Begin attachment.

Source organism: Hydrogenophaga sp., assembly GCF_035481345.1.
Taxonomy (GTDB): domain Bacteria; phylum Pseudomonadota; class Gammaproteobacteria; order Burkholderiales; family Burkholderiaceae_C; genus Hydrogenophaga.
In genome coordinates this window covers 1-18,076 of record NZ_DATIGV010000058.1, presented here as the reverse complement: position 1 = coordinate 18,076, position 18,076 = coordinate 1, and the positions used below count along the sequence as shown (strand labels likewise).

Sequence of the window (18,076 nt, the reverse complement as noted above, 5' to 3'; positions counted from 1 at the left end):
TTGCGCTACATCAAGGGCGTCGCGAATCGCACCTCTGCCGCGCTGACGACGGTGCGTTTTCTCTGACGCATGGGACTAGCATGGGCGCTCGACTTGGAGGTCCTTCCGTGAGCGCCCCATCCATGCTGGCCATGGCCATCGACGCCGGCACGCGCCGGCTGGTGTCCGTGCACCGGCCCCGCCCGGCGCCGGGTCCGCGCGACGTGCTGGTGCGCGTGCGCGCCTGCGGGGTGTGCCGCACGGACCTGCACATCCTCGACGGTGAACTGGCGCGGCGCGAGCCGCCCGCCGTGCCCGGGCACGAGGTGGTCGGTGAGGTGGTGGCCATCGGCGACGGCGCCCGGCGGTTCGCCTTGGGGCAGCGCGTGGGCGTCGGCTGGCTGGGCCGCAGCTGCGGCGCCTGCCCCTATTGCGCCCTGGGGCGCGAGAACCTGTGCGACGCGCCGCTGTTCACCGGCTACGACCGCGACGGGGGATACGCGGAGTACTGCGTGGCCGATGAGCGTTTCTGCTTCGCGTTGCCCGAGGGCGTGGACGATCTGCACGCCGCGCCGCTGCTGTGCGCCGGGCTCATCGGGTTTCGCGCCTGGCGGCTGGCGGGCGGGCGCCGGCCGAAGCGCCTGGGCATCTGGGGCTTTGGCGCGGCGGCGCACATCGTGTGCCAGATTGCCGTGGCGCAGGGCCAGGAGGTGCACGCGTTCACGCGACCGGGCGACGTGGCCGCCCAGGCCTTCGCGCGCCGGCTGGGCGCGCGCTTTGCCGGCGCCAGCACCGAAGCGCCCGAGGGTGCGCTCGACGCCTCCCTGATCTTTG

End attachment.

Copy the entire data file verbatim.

Source organism: Hydrogenophaga sp., assembly GCF_035481345.1.
Taxonomy (GTDB): domain Bacteria; phylum Pseudomonadota; class Gammaproteobacteria; order Burkholderiales; family Burkholderiaceae_C; genus Hydrogenophaga.
In genome coordinates this window covers 1-18,076 of record NZ_DATIGV010000058.1, presented here as the reverse complement: position 1 = coordinate 18,076, position 18,076 = coordinate 1, and the positions used below count along the sequence as shown (strand labels likewise).

Sequence of the window (18,076 nt, the reverse complement as noted above, 5' to 3'; positions counted from 1 at the left end):
TTGCGCTACATCAAGGGCGTCGCGAATCGCACCTCTGCCGCGCTGACGACGGTGCGTTTTCTCTGACGCATGGGACTAGCATGGGCGCTCGACTTGGAGGTCCTTCCGTGAGCGCCCCATCCATGCTGGCCATGGCCATCGACGCCGGCACGCGCCGGCTGGTGTCCGTGCACCGGCCCCGCCCGGCGCCGGGTCCGCGCGACGTGCTGGTGCGCGTGCGCGCCTGCGGGGTGTGCCGCACGGACCTGCACATCCTCGACGGTGAACTGGCGCGGCGCGAGCCGCCCGCCGTGCCCGGGCACGAGGTGGTCGGTGAGGTGGTGGCCATCGGCGACGGCGCCCGGCGGTTCGCCTTGGGGCAGCGCGTGGGCGTCGGCTGGCTGGGCCGCAGCTGCGGCGCCTGCCCCTATTGCGCCCTGGGGCGCGAGAACCTGTGCGACGCGCCGCTGTTCACCGGCTACGACCGCGACGGGGGATACGCGGAGTACTGCGTGGCCGATGAGCGTTTCTGCTTCGCGTTGCCCGAGGGCGTGGACGATCTGCACGCCGCGCCGCTGCTGTGCGCCGGGCTCATCGGGTTTCGCGCCTGGCGGCTGGCGGGCGGGCGCCGGCCGAAGCGCCTGGGCATCTGGGGCTTTGGCGCGGCGGCGCACATCGTGTGCCAGATTGCCGTGGCGCAGGGCCAGGAGGTGCACGCGTTCACGCGACCGGGCGACGTGGCCGCCCAGGCCTTCGCGCGCCGGCTGGGCGCGCGCTTTGCCGGCGCCAGCACCGAAGCGCCCGAGGGTGCGCTCGACGCCTCCCTGATCTTTG